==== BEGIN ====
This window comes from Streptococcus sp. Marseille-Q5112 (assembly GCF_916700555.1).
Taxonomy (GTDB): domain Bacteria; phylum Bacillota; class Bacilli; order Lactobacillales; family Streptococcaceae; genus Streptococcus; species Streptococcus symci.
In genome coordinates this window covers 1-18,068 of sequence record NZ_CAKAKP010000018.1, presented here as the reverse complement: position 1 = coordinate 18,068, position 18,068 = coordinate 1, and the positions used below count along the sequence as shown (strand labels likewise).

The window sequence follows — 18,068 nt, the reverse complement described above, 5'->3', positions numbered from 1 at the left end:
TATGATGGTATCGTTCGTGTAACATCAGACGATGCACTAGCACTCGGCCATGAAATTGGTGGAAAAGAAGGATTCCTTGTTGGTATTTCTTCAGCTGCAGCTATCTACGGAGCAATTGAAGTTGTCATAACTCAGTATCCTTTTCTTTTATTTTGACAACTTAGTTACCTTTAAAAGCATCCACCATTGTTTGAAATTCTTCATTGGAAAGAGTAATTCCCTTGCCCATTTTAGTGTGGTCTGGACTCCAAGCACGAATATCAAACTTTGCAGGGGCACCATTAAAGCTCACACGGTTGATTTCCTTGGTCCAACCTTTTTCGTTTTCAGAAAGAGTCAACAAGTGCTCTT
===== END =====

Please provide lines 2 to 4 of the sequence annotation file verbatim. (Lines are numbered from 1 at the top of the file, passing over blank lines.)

Taxonomy (GTDB): domain Bacteria; phylum Bacillota; class Bacilli; order Lactobacillales; family Streptococcaceae; genus Streptococcus; species Streptococcus symci.
In genome coordinates this window covers 1-18,068 of sequence record NZ_CAKAKP010000018.1, presented here as the reverse complement: position 1 = coordinate 18,068, position 18,068 = coordinate 1, and the positions used below count along the sequence as shown (strand labels likewise).

The window sequence follows — 18,068 nt, the reverse complement described above, 5'->3', positions numbered from 1 at the left end: